Sometimes, a song that presents very little in the way of lyrical lines, chords, or instruments can in fact lead to a sonically heavy, deliberately thought-provoking, widely interpretable piece of work. Other times, a song built from a frenetic arrangement of instrumental sounds, a front-loaded fever-pitch of emotion, and a messy narrative, can lead the way to an effortless listening experience. “Light in My Shadow,” the latest single from Sydney, Australia Celtic punk band, The Rumjacks, offers the world just that: a lively musical experience that doesn’t demand anything from listeners beyond a desire to turn up the volume, dance with abandon, and get oneself into or enhance an already a good mood.
The Rumjacks are:
Mike Rivkees (Vocals)
Gabe Whitbourne (Guitar)
Johnny McKelvey (Bass)
Adam Kenny (Bouzouki, Mandolin)
Pietro Della Sala (Drums)
Though “Light in a Shadow” is just one part of Hestia, the Australian band’s fifth full length outing (the last was 2018’s Saint’s Preserve Us,) both the single and the record as a whole, mark a major turning point and a clear new beginning for The Rumjacks with the introduction of vocalist Mike Rivkees. This kind of change, which has an immediate affect both functionally and creatively on a band, presents a difficult crossroads for any act with a single lead singer, as even with the most cohesive and creatively balanced bands, the front vocalist inevitably takes on the most primary public association with the group. The potential for a dip in a fanbase or worse, outright schisms over the “before” and “after” of a band’s overall historical context, looms large. In this way, it can be refreshing and liberating for those with no previous exposure to The Rumjacks, to dive into the band’s take on rowdy, rough-and-tumble, Celtic punk anthems like “Light in the Shadow.” The lack of marginal context lets the band, the song, and Rivkees stand on their own and all three are better for it.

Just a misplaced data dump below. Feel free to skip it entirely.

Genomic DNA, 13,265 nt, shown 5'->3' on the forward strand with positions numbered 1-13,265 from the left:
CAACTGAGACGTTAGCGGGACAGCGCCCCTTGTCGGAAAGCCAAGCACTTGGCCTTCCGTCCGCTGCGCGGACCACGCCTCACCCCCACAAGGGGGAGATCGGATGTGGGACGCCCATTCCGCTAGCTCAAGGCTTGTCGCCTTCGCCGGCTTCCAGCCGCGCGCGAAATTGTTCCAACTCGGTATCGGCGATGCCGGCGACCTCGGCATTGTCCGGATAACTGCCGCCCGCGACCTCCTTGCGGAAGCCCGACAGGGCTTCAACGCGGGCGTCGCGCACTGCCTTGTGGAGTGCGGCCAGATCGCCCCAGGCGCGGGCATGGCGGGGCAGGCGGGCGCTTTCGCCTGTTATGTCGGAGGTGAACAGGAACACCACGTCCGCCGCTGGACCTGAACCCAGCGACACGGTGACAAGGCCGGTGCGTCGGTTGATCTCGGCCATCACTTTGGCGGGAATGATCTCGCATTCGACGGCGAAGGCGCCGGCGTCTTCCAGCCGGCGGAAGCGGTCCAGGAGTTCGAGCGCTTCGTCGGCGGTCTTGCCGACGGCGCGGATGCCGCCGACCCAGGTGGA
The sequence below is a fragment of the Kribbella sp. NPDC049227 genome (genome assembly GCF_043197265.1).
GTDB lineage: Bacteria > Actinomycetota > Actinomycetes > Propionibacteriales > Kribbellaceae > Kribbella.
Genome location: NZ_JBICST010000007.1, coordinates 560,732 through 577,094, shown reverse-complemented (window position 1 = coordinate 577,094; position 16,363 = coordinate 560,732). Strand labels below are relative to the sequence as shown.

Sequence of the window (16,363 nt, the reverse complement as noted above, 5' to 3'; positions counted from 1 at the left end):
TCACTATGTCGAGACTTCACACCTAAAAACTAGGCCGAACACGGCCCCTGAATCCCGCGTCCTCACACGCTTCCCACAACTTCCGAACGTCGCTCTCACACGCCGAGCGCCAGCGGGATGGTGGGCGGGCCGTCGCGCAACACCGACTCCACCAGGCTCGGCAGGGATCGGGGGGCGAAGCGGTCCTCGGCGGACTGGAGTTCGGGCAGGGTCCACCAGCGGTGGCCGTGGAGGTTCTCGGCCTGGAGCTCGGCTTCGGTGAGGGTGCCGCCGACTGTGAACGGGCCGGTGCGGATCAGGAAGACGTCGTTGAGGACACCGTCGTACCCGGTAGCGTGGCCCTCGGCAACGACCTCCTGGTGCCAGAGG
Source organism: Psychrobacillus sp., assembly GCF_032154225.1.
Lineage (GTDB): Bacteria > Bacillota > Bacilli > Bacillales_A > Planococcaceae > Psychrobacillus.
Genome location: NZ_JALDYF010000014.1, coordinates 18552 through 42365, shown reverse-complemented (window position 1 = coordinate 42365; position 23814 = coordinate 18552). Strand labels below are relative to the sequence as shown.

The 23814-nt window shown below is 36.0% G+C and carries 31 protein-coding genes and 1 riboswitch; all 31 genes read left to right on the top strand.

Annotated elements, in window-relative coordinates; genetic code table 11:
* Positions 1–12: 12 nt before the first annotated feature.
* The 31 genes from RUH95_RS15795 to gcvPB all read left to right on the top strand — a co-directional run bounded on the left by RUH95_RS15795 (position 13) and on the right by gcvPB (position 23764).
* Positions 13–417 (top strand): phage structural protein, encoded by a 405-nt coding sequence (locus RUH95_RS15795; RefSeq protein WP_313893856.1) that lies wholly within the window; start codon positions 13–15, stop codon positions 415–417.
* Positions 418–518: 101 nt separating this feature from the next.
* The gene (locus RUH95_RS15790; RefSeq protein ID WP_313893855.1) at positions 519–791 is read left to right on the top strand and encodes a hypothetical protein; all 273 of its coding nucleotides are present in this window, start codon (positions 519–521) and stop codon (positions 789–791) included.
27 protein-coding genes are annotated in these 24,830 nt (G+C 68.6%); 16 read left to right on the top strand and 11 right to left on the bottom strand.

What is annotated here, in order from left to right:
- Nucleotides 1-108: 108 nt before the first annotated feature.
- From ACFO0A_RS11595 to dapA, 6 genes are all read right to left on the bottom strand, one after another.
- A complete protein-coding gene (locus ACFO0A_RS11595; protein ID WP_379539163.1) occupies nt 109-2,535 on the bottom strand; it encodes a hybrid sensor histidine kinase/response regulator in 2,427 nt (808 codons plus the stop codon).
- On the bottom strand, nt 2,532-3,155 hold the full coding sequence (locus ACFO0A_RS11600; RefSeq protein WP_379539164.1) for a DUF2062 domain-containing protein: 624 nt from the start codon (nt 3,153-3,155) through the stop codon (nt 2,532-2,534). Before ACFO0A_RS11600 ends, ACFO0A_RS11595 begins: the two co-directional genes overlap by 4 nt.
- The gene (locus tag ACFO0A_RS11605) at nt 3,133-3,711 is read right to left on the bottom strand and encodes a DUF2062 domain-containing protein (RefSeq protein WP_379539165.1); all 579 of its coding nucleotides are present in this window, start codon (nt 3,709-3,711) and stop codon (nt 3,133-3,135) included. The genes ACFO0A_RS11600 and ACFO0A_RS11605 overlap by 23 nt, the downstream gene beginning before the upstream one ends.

“Light In the Shadow” is dynamically loud and the music doesn’t take its time arriving at that sonic quality with any kind of steady build up. The whole band is up and running, all together, from the first note of the opening hook and the energy never waivers in a downward direction from there. The verses’ do release the slightest bit of sheer volume from the direct highlighting of Rivkees as the principal teller of the tale woven into the song. However, a shift in volume doesn’t equate to a loss of energy, as Rivkees again, from the first of his sung notes, demonstrates his commitment to bringing forth every possible ounce of genuine intensity. Rivkees voice sits well atop the unrelenting cavalcade of sound generated by the rest of The Rumjacks. There’s an inherent gruffness in his vocal timbre but the main register in which he shout-sings isn’t so low that listeners lose enunciation of the lyrics.
Running around with a lump in my throat and a stagger in my stride
Just another time that I couldn’t sink my pride
And I’ve got lock jaw from biting my tongue 3600 miles from home
20-20-24 hours to go
– Lyrics from “Light in My Shadow”